I was looking at all the new Kawasaki motorcycles and was a little puzzled by the fact that there is a Ninja 1000 and a Z1000 Ninja. They’re both Ninjas, right? So what’s the difference? Why two?
The difference, I was told, is night and day.
“What kind of riding do you do?”
I’m mostly a touring kind of guy. I like heading out on the road for a week at a time.
“Then you should test ride the Ninja 1000.”
So I did.
Mind you, I had never ridden a Ninja of any kind before and I had always been a little skeptical about them as something you would spend any serious time on. And yet I had read several times in the moto magazines about how the Ninja–some Ninja, I don’t recall what model(s)–are in fact quite good for all-day outings.
My eyes have been opened.
The reality is that I would call the Ninja 1000 a modern-day standard. It has a very upright riding position that is comfortable, not the tight crouch of a dedicated sportbike. The bikini windshield provided adequate protection from the wind, though I had some minor buffeting on the helmet. It stands a little tall but no more so than other bikes I’ve ridden and been perfectly comfortable on.
As for power, you’d better believe this is a scorcher. That huge, huge power tears off the line and you are gone. Plus, the suspension is very good, so when you encounter the imperfections in the typical city street–such as manhole covers–the Ninja just eats them up and you glide right over. The bike is light and flicks quickly and easily from side to side, making it beautifully maneuverable.
As for hitting the road with it, it’s still a little iffy. If you’re accustomed to a sport-touring bike like the Concours 14 you may feel a bit cramped for carrying capacity on the Ninja. Plus, whereas the Connie has hard bags as stock items, you would need to purchase luggage for the Ninja, and it probably wouldn’t carry as much.
My one complaint with the Ninja 1000 was the mirrors. They’re small and pretty much give you the choice of seeing what is behind you or what is in the lane next to you, but not both. Kawasaki really ought to do better.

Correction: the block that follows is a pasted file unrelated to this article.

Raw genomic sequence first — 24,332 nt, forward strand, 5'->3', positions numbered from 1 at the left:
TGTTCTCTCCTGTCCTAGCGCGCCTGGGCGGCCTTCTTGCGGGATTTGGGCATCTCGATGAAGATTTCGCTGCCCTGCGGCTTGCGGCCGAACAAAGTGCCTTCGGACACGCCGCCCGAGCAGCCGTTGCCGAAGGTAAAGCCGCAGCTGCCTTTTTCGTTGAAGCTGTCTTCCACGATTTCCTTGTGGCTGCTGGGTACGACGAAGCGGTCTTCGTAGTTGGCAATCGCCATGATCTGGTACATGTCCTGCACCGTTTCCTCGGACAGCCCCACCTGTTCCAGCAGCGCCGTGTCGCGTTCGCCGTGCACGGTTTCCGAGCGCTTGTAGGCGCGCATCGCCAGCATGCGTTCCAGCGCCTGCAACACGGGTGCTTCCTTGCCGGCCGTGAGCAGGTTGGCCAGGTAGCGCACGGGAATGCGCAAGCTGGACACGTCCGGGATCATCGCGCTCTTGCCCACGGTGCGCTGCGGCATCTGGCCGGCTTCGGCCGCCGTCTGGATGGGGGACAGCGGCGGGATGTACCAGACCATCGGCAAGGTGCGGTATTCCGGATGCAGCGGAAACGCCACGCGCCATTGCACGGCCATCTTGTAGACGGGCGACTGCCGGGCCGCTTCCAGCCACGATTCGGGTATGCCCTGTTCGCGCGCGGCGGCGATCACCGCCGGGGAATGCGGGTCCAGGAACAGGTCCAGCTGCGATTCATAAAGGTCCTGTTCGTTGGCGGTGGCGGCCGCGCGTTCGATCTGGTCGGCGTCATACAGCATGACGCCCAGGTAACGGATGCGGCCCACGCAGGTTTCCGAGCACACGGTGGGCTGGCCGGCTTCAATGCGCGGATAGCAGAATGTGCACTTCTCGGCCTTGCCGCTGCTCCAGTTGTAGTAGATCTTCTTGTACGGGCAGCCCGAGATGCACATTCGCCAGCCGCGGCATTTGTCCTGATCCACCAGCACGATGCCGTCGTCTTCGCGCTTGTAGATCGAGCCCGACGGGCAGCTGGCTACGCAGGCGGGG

Of course, riding the Ninja 1000 only whetted my appetite to see how it compares to the Z1000 Ninja. So I did. Hey, it’s all in the name of research, right?
The Z1000 is definitely more sportbike-oriented than the Ninja 1000. That said, it still offers a surprisingly upright riding position that would certainly be comfortable for day rides with the guys, though perhaps not for long days on the highway. The fairing is even smaller than the one on the Ninja 1000 and did very little to block the wind blast.
And trust me, you’ll get the wind blast. This bike is a rocket ship, with acceleration that makes that of its sister bike seem tame in comparison. Between the torque and the wind, each time I would twist that throttle the bike would lunge forward and I would be thrown backward. I took to crouching down a bit toward the tank before cranking the throttle so as to minimize the jolt.
The Z1000 has very wide gearbands that made riding up nearby canyons smooth and easy. I hardly had to shift gears at all and it was so light and easily to toss from side to side that it gave a whole new meaning to the term “canyon carving.”
Like the Ninja 1000, the Z1000 does not come with luggage but in this case you would probably just opt for a backpack or some small saddle bags. You’re not going to go touring on this one. And also like the Ninja 1000, the mirrors come up short. But hey, that’s what the aftermarket is for, isn’t it?
So yes, two Ninjas, both 1000cc. And really, not so different as night and day. Maybe daybreak and noon.
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